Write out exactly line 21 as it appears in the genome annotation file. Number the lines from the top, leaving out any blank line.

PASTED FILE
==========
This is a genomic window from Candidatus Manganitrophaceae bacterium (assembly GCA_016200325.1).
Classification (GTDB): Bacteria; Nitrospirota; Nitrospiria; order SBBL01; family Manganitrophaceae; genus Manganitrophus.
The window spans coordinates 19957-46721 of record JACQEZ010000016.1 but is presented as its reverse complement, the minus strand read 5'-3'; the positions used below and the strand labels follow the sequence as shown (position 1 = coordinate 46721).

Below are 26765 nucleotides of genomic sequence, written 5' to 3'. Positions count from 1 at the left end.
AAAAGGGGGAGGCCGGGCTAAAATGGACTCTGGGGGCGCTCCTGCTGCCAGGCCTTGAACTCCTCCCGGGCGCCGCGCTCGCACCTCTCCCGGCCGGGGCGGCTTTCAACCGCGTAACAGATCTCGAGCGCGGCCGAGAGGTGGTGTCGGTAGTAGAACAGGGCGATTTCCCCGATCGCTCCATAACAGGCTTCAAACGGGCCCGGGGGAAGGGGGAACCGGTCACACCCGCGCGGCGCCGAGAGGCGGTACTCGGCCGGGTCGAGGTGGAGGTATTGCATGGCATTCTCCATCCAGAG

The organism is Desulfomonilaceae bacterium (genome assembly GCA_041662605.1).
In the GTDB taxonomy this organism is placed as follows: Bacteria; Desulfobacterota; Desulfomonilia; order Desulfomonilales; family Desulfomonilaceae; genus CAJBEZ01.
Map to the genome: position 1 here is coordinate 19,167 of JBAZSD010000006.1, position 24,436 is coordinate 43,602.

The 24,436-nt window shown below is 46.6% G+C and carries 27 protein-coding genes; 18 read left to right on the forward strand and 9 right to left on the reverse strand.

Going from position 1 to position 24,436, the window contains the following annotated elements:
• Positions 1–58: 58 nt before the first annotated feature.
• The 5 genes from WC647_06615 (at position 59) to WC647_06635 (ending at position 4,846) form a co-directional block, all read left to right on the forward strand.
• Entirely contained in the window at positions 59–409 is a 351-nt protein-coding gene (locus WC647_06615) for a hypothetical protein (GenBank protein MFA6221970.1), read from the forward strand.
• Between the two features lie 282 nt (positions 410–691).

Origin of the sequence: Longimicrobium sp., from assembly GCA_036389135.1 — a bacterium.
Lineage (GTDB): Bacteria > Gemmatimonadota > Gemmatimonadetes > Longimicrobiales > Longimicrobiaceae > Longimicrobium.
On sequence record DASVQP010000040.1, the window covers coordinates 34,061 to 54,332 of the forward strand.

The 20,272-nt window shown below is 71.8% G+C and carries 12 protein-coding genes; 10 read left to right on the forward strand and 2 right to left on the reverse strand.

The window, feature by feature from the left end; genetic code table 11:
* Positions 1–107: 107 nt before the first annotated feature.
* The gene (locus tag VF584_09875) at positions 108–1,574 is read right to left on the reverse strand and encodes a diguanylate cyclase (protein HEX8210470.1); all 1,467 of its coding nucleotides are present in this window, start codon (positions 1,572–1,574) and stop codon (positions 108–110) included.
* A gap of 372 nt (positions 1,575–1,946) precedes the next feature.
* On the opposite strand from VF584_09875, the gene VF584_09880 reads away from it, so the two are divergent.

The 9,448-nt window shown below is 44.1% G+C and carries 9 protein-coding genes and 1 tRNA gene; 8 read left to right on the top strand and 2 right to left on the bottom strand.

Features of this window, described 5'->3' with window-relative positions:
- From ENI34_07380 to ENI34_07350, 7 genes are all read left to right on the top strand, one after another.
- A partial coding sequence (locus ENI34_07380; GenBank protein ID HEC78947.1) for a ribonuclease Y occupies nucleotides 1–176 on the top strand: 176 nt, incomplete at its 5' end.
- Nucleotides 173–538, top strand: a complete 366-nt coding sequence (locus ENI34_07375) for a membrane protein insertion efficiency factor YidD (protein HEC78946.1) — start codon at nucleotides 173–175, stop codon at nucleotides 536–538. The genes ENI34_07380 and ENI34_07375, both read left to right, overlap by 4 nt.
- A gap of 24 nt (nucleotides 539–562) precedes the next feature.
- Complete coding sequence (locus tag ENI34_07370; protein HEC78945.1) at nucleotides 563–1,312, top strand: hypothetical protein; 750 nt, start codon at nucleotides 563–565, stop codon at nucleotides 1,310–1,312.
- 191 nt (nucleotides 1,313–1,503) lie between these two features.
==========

* The gene (locus tag VF584_09875) at positions 108–1,574 is read right to left on the reverse strand and encodes a diguanylate cyclase (protein HEX8210470.1); all 1,467 of its coding nucleotides are present in this window, start codon (positions 1,572–1,574) and stop codon (positions 108–110) included.